DIY: Room Decor

A few weeks ago, an old teacher of mine, who I now consider to be more of a friend, asked for my input as she re-did her two year olds’ (P) room. I feel like I’ve watched P grow up since I photographed her at 6 months, her parent’s fifth year wedding anniversary, her second Christmas and made her second birthday party cake and cupcakes.IMG_7622 IMG_2418 IMG_3431 IMG_3920 IMG_3900

Even though I don’t consider myself professional by any means, my mom did raise me into a creative being and the projects that we decided on were definitely up my alley. I love sewing, knitting, scrapbooking and photography which probably explains why people think of me as a “crafty” individual. So after a few weeks of procrastination (In all fairness I was really busy) I finally set to work yesterday afternoon. It’s amazing what you can do with old bumper pads. P is transitioning into a “big girl” bed but the fabric was too cute to leave behind with her crib. We still aren’t sure what we will do with the quilt (Any suggestions?) since it’s barely been used (FYI quilts are way too hot for babies) but here are two simple and inexpensive DIY projects I came up with for salvaging the bumper pads.IMG_6149

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Embroidery Hoop Art (No-Sew!)

You will need embroidery hoops, fabric to cover, fabric glue, fabric scissors and a nail or ribbon for hanging. 

  1. Purchase embroidery hoops from your local craft store. Odd numbers look best and you want to ensure that you have enough to make a statement on the wall. I chose to use ones 8-inch, 9-inch and 10-inch in diameter.
  2. Iron your fabric. Center the design on top of your embroidery hoop being aware of the location of the screw (It’s best to keep it at the top for hanging purposes). Tighten the screw. Make sure there are no excess bumps and that the fabric lies flat.IMG_6310
  3. Trim away access fabric about ½ inch around the hoop. Once again, pull the fabric tight. Using Fabric glue, glue down the edges to the back inside of the hoop. Let dry!IMG_6311 IMG_6313 IMG_6314
  4. There is a small space between the loop and screw that fits a nail perfectly and makes for easing hanging. Otherwise, feel free to use that hole to attach a bow or ribbon for alternate hanging. You are finished! Admire!IMG_6330

Fabric Bunting

You will need front and back fabric (the amount depends on how big you want your garland, the back fabric is only facing to make it studier it will not be seen), matching bias tape and sewing thread, sewing pins, sewing machine, fabric scissors, rotary cuter and board, cardboard for pattern making, iron, scissors, writing utensil and a ruler.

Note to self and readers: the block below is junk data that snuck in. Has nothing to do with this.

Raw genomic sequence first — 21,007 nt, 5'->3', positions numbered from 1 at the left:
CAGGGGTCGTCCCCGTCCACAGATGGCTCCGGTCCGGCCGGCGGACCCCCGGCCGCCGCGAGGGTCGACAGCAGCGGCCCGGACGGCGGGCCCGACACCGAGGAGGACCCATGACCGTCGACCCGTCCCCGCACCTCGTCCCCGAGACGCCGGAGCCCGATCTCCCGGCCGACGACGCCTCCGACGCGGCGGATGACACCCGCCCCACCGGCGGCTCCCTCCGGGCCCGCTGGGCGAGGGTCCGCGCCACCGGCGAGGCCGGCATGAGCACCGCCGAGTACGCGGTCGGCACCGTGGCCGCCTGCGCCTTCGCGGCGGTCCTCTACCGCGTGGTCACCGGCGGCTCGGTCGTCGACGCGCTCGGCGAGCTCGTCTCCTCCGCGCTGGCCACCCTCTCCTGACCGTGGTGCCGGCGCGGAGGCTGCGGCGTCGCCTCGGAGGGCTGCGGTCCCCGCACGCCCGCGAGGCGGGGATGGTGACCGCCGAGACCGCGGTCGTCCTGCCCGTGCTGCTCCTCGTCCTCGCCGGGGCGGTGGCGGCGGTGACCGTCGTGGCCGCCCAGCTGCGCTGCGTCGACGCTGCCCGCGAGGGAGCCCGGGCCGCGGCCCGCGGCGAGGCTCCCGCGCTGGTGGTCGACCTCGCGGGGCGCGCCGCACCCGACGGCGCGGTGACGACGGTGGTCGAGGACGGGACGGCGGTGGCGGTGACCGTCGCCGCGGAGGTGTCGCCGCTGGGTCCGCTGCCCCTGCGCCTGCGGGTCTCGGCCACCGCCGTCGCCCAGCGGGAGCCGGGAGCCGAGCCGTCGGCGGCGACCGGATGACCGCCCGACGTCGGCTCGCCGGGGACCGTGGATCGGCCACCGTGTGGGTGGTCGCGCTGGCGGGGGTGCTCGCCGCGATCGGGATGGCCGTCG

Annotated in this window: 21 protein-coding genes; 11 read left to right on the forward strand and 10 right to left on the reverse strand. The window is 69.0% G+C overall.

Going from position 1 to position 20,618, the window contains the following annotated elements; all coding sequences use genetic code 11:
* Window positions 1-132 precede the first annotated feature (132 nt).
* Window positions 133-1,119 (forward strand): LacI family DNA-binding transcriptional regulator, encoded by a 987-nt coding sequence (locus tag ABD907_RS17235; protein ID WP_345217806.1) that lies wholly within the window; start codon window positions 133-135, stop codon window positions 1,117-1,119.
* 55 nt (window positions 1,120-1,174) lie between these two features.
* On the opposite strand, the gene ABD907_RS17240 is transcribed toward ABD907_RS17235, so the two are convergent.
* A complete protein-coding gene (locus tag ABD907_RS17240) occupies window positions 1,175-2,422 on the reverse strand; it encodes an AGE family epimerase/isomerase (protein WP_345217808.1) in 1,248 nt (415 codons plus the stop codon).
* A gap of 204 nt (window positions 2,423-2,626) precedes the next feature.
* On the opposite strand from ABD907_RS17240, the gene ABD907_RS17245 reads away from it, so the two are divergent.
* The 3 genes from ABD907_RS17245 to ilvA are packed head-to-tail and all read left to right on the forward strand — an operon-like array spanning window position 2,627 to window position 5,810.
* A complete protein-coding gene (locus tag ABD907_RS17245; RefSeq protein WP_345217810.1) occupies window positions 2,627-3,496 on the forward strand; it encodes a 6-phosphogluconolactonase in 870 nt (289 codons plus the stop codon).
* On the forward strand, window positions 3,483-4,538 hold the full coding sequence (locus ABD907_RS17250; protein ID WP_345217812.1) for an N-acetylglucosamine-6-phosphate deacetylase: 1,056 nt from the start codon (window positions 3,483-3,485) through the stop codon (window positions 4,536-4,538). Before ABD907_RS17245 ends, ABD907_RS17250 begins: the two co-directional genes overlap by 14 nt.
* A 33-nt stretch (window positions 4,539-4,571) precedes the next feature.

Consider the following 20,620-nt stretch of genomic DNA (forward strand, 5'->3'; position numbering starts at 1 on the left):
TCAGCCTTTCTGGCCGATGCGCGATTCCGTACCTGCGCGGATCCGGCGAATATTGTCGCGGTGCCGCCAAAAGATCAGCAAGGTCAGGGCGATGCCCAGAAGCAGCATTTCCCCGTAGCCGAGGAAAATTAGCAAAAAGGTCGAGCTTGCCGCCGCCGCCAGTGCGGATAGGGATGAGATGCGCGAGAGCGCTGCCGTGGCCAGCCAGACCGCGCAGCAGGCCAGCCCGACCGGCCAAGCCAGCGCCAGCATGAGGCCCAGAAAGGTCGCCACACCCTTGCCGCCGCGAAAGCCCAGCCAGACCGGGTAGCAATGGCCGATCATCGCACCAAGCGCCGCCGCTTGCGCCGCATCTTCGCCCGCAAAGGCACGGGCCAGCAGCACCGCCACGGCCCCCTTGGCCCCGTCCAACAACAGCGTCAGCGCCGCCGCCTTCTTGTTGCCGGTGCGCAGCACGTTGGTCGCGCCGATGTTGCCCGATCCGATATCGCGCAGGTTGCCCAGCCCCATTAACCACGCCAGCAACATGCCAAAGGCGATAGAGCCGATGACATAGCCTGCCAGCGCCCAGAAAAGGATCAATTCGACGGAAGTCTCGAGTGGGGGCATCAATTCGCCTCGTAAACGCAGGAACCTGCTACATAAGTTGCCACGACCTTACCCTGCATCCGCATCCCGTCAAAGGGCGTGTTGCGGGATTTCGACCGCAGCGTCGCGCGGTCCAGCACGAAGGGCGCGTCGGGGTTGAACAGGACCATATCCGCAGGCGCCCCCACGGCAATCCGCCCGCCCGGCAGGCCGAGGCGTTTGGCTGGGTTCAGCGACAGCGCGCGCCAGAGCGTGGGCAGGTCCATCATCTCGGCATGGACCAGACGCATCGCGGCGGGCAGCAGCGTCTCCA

1. Using a ruler, draw two triangle templates on your cardboard. One triangle should be slightly bigger than the other (1 cm around). Cut out. I used a triangle that had a base of 10 and 12 cm. IMG_6318
  2. Using your rotary cutter and your LARGER triangle template cut out 11 (or desired amount) triangles from your good fabric.  I used a zig zag finish. If using multiple designs, make sure you have pre-planned how many triangles of each fabric you want for your pattern. Note: If you do not have a rotary cutter feel free to trace the triangles directly onto the wrong side of the fabric (with a washable fabric pen) and cut out using fabric scissors.IMG_6319
  3. Using your rotary cutter and your SMALLER triangle template, cut out 11 (or equal amount as front fabric) triangles from your back fabric. I used a straight finish.IMG_6321
  4. Fold your bias tape in half widthwise, and iron flat to form a crease down the middle. At the same time, press all of the triangles to get rid of wrinkles.
  5. Pin together triangles (one front fabric and one back fabric) aligning the upper edges together (the edge opposite of the point). If using different good fabrics, create a pattern with your triangles.IMG_6323
  6. Unfold your bias tape inserting the triangles between the layers. Be sure to start 3 inches into the end of your bias tape, and make sure you leave 3 inches on the other end so that you can create a loop for hanging. I overlapped my triangles but feel free to leave an equal distance between each instead. Use a pin to keep each triangle in place. If you run out of bias tape, simply overlap the next length of tape over the end of the first and pin down.IMG_6325
  7. Sew as close to the open edge of the bias tape as you can, remembering to backstitch at the beginning and the end. Use the 3 inches you left on both ends to create loops. Tack in place by sewing across.IMG_6337 IMG_6345
  8. Trim threads, re-iron and hang. Enjoy.IMG_6346

The bed skirt, which is in matching fabric, has already been turned into a valence. These embroidery hoops and the banner will definitely help make the room look cohesive in conjunction to the valence, pale green walls, pink furniture and some black and white photograph. Perfect for Princess P. Can’t wait to see the finished room. Thanks again Emma for all of your help in perfecting the bunting pattern and helping me recreate the one you made for my room! ♥ Molly

“Never underestimate the power of a woman with a sewing machine”

“It’s all fun and games until the bobbin runs out.”

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6 thoughts on “DIY: Room Decor

    • I wish I had a craft room because pulling the sewing machine and scrapbooking cutters out each time discourages me from being creative. It’d be nice to have somewhere to leave my mess so that I don’t have to set-up and clean-up if I want to do a quick project. It’s never to late to re-connect with sewing though! You don’t lose your abilities, it’s kind of like bike riding!

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